The NFL has dealt with a number of different problems over the last two years, and it seems they never can help themselves due to the way the league chooses to respond to those issues.
Some have blamed Colin Kaepernick, and his disrespectful national anthem protests, speaking against “social injustice” in America for the declining numbers. Others have found a way to falsely blame our president, while some are still concerned with the possible safety aspect of the sport.
Due to the plummeting TV ratings the NFL endured the past two seasons, ad revenue for the first two months of the current NFL season reported an extreme 19 percent loss.
Although the 2018 ad revenue recorded losses, TV ratings are starting to show signs of stabilization during this current 2018 NFL season, with only a few players still conducting Kaepernick’s famous protest. Owners and officials are making an effort to create a straight forward culture, with rules and expectations of players being established immediately within the NFL organizations.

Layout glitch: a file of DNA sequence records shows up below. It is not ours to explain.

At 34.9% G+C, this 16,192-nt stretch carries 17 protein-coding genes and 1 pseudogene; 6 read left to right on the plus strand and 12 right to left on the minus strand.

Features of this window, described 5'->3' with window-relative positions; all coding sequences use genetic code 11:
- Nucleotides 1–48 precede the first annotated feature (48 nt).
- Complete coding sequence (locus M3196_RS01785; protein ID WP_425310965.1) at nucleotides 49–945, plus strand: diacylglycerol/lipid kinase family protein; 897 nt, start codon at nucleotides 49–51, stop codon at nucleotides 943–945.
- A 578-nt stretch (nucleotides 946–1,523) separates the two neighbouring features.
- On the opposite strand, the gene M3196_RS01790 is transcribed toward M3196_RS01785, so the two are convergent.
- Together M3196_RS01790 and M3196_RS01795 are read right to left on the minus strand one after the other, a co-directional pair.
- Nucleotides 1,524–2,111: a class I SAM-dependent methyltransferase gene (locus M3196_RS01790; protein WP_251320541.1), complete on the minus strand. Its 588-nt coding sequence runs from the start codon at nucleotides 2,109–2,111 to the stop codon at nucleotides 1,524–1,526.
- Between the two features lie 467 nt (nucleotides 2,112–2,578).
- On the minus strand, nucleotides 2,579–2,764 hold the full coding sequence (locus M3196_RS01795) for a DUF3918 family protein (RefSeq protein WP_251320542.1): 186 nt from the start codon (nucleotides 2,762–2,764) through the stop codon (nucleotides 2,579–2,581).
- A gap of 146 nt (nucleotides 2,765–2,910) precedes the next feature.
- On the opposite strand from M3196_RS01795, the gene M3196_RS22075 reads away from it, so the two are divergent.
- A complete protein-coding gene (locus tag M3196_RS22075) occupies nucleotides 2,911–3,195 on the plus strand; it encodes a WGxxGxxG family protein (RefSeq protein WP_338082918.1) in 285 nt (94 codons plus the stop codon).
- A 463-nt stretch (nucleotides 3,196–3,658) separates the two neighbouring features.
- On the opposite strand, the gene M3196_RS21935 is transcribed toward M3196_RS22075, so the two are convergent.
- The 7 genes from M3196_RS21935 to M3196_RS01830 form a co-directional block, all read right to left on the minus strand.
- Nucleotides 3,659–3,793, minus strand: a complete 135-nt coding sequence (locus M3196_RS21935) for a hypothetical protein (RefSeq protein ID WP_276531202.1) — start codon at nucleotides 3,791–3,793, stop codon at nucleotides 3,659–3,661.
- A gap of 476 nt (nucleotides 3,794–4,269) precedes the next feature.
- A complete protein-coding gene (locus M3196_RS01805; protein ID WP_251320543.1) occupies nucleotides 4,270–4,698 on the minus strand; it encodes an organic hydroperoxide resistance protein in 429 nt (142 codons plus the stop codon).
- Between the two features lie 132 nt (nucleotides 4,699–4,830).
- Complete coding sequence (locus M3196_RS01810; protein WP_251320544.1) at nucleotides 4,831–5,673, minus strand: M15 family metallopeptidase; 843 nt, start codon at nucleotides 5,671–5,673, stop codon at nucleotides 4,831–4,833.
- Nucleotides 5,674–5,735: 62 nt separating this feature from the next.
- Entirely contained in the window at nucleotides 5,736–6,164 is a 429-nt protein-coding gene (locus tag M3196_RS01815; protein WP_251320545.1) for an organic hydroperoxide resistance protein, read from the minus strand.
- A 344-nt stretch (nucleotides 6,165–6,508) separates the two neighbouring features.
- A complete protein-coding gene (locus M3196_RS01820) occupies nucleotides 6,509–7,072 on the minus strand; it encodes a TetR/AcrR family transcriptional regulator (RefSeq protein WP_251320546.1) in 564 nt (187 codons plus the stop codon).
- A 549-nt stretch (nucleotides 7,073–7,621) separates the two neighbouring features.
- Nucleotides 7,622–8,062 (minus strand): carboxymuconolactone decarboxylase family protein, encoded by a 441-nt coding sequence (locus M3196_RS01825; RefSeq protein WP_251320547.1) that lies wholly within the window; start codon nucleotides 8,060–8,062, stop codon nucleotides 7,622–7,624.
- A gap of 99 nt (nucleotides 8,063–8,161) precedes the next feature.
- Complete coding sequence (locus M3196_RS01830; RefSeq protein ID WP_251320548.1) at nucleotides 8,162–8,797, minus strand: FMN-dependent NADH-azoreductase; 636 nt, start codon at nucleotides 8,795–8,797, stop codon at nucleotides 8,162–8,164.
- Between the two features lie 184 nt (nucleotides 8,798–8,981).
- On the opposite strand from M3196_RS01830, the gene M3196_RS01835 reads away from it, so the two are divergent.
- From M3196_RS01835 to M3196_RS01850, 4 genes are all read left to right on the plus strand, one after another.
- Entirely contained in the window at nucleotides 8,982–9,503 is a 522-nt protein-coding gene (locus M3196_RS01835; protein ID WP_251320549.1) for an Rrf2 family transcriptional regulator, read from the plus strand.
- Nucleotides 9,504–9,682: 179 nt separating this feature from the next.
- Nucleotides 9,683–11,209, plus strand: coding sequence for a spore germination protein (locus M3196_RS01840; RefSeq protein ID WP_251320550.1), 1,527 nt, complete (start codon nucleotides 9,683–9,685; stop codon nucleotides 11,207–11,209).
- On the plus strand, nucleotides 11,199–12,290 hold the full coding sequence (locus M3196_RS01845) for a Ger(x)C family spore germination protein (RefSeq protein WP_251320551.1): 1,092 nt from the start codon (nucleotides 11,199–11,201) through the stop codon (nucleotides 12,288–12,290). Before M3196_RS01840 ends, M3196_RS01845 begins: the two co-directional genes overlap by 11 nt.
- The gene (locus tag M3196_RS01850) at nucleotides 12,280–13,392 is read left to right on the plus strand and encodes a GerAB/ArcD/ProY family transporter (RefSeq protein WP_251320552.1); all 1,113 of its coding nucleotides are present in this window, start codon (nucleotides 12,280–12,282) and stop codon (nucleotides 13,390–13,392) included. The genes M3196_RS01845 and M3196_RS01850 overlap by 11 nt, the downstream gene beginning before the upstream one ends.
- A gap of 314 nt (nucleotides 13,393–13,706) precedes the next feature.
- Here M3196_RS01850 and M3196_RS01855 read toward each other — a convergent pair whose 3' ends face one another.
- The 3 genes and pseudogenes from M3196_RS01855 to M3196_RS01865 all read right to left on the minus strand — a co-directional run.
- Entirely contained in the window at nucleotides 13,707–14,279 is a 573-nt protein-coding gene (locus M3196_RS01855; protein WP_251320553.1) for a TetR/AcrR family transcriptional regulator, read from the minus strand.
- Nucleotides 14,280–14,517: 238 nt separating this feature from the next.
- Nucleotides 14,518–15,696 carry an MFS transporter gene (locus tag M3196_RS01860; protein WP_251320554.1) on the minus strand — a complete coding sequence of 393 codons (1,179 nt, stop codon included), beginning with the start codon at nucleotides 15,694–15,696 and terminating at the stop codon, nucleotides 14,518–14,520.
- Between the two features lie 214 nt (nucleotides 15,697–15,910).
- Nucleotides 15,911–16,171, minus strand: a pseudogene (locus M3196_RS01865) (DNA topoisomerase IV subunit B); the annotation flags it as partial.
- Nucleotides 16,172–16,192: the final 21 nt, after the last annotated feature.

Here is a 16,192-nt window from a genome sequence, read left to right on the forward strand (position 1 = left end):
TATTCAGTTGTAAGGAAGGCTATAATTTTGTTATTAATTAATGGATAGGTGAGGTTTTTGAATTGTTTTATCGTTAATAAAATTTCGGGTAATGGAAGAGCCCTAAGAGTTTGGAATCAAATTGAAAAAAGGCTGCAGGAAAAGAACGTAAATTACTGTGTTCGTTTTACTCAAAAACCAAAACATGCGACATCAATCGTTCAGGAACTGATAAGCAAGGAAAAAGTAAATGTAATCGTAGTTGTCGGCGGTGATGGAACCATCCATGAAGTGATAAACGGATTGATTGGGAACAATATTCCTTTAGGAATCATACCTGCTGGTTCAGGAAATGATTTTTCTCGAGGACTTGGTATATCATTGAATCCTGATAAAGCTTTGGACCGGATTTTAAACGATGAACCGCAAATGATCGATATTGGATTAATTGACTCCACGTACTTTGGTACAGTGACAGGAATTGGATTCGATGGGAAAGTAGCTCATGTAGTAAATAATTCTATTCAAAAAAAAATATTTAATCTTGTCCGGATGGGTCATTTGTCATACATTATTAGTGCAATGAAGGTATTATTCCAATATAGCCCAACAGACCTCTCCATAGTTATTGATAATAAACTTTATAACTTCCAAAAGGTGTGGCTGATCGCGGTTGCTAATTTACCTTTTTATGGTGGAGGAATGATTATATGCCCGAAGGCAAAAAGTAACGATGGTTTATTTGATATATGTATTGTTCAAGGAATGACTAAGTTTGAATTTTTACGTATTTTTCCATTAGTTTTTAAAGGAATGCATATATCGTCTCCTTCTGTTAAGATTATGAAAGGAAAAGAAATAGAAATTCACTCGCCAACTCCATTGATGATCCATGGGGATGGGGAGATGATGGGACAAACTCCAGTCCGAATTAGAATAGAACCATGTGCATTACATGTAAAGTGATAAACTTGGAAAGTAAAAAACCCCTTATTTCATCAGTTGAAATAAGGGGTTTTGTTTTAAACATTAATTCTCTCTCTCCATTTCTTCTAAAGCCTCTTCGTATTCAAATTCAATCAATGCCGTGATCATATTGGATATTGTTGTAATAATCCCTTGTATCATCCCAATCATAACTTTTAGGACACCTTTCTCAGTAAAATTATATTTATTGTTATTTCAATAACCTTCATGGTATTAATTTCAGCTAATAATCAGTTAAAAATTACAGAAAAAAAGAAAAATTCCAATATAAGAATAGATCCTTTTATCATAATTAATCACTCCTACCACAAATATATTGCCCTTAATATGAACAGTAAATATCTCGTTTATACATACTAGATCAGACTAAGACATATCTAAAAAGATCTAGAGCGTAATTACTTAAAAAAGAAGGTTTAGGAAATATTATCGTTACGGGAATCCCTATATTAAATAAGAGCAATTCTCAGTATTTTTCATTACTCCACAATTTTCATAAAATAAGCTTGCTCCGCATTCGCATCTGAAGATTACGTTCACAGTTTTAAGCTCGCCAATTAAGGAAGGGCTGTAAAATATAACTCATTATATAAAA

However, the NFL’s rise in television viewership this season doesn’t mean they can forget about that monster 19 percent loss in ad revenue.
What this means specifically for the league is that TV partners are spending 19 percent less through the first two months of the current NFL season, per Standard Media Index. This drop in revenue turns into a big deal, especially when the overall business is dealing in billions of dollars.
Because the NFL ratings were so atrocious during the 2016-2017 seasons, advertisers were ready to negotiate with numbers and data that worked in their favor, while backing NFL negotiators into a corner.
Both parties understand the formula that sets the market price is often contingent on last year’s performance. Therefore, TV networks like NBC, Fox, CBS and ESPN couldn’t exactly fluff up any of the prices on their buyers after such a down year in ratings.
“The effects of the lower audiences last year are spilling into this season, as NFL revenue is down,” James Fennessy, CEO of Standard Media Index, said. “Nevertheless, as the market reports improving viewership, we will see how these trends change over the remaining months of the season.”
Over the first 12 weeks of the 2018 NFL season, the multi-billion dollar company is averaging 15.8 million viewers. During this time last year the NFL was averaging 14.9 million viewers. Although this bump in viewership is good for the NFL, the loss in ad revenue will most likely become another cause of concern for the NFL.